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Turkey’s discount retailers face backlash after being targeted by Erdoğan ally for price increases

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Turkey’s discount retailers have faced a backlash from customers after Turkish President Recep Tayyip Erdoğan’s far-right ally, Nationalist Movement Party (MHP) leader Devlet Bahçeli, accused them of helping to stoke inflation by means of steep price increases and affiliation with terrorism.

Consumers went so far as to start boycotting the chains, in particular BİM Birleşik Mağazalar AŞ, the country’s largest discount retailer, after they were pointed out as targets by Bahçeli.

Erdoğan claims frequently that such chains had been increasing prices while costs remain stable in a move that he said was fueling the fastest pace of inflation in more than two decades.

Turkey’s inflation, which has risen steadily since reaching a low of 16.6 percent in May 2021, was 84.39 percent in November, according to official data.

Bahçeli also accused discount chains of helping to stoke inflation, also saying during his party’s group meeting in late November that the links between chains that “constantly raise prices” and FETÖ, a derogatory term used by the Turkish government to refer to the faith-based Gülen movement as a terrorist organization, should be investigated.

The Turkish government accuses the Gülen movement of masterminding a failed coup on July 15, 2016 and labels it a “terrorist organization,” although the movement strongly denies involvement in the coup attempt or any terrorist activity.

Galip Aykaç, chief operating officer of BİM, replied to the claims, saying discount retailers were the cornerstones of Turkey and that the people behind the allegations weren’t strong enough to move them.

His remarks sparked a harsh statement by MHP Vice Chairman Semih Yalçın, who on Dec. 1 said in a series of tweets that they were now “fierce enemies” of chains that increase the price of basic food products every week.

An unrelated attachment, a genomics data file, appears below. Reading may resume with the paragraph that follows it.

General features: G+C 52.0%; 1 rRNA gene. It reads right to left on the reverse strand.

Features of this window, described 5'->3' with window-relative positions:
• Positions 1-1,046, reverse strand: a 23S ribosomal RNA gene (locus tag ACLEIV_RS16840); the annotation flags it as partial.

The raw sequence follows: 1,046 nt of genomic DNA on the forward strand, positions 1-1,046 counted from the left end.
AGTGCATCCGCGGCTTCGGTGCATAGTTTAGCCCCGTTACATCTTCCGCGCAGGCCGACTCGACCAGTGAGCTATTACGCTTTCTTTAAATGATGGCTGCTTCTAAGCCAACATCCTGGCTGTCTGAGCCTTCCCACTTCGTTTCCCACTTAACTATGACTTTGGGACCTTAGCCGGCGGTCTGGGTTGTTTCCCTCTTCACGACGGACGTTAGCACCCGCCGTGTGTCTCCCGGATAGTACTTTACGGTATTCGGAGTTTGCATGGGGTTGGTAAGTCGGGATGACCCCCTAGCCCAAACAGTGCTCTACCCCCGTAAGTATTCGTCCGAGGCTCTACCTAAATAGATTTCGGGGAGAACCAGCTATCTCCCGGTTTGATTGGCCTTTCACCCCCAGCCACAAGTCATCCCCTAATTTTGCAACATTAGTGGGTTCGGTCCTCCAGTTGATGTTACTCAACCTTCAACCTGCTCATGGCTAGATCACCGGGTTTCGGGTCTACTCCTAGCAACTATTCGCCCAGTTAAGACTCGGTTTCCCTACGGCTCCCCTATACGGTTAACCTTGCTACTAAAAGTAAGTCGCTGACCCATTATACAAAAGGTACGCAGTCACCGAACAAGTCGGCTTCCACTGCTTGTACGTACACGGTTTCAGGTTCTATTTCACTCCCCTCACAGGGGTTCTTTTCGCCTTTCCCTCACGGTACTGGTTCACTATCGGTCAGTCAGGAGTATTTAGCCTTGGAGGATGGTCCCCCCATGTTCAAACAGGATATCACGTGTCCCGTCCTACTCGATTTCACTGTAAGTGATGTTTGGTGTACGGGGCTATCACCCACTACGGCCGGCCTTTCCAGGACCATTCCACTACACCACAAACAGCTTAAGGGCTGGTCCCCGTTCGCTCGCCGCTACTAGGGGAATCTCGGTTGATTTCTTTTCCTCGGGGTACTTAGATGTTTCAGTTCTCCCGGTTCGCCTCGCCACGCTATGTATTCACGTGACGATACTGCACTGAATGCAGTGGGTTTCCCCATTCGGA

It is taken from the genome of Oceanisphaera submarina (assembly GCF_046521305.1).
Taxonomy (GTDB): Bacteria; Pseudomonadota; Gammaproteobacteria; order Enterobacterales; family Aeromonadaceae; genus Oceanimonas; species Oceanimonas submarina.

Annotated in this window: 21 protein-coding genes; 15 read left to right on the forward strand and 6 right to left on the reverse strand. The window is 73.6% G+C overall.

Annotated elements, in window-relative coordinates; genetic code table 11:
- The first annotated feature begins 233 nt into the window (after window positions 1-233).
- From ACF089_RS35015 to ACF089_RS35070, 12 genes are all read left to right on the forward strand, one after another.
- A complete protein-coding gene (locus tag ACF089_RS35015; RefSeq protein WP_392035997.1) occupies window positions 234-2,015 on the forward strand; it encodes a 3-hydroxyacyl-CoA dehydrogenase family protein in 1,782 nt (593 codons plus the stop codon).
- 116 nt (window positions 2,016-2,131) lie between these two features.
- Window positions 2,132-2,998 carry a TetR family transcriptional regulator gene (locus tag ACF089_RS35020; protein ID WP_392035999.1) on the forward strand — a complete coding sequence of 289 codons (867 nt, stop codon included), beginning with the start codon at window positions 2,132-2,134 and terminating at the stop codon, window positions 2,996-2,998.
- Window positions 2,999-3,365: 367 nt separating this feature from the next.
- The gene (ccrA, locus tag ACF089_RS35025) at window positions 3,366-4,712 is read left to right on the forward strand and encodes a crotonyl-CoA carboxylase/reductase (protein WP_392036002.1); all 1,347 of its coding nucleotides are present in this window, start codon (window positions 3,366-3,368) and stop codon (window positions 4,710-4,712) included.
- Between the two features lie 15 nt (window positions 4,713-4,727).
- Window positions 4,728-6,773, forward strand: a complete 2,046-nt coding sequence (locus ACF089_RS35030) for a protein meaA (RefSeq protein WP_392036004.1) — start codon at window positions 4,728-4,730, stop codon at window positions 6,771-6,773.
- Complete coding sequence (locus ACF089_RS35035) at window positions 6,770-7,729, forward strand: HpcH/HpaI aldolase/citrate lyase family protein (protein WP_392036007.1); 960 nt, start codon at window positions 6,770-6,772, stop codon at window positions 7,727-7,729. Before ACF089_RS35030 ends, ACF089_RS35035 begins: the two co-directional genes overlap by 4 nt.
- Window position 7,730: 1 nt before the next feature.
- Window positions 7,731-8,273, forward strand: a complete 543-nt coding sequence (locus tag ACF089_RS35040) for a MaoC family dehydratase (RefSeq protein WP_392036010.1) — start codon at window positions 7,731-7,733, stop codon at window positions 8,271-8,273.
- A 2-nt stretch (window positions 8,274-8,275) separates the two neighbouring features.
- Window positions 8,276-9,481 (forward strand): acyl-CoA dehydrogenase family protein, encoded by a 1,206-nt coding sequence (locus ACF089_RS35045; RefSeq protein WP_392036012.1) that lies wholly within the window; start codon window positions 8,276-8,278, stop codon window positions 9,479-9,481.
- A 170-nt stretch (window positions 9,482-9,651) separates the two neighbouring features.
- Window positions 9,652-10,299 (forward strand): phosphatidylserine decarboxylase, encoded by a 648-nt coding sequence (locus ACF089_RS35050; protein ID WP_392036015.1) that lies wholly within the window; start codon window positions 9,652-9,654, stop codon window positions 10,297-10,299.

Yalçın also accused Aykaç of terrorist links and claimed that discount retailers were part of a plot to overthrow Erdoğan and his government by inciting people to chaos.

After mafia leader Kürşad Yılmaz, known for being close to Bahçeli, threatened to kill Aytaç, the COO of BİM quit as chairman and a board member of the Food Retailers Association and apologized to Bahçeli for his statements, local media reported on Sunday.

Following the developments, MHP group deputy chairman Erkan Akçay on Sunday suggested temporarily closing discount chains as punishment for continuing to increase prices or even shutting them down completely and banning the company’s owners from operating in the same sector again, since imposing fines on them wasn’t enough.

Akçay was referring to a fine of some TL 2.6 billion ($139.5 million) in total that was imposed by Turkey’s Competition Authority on retail giants Migros, Carrefour, BİM, ŞOK and A101 and supplier Savola Gıda last year, as a result of investigations launched in March 2019 to determine if they were engaged in the unfair competition.

Ömer Faruk Gergerlioğlu, a human rights advocate and deputy for the pro-Kurdish Peoples’ Democratic Party (HDP), on Monday went to a BİM store in Ankara and recorded his shopping experience, saying sarcastically in a tweet that he was there to “examine the chocolates that are [linked to] terrorists.”

Erdoğan has frequently blamed grocery chains for increasing prices without a valid reason, while the pro-government media has portrayed them as actors in a battle to overthrow the president.

He recently said the government may discuss steps to penalize grocers in addition to fines for overcharging.

Up for re-election in June 2023, Erdoğan has championed an economic model that prioritizes exports, production and employment at the expense of price stability and the currency, pressuring the central bank to lower its benchmark interest rate into single digits, a goal it met last week by bringing the key rate to 9 percent.

A plunge in the lira, which lost 44 percent of its value against the dollar last year and another 29 percent since the beginning of 2022, because of his unconventional policies is among the reasons for high inflation.

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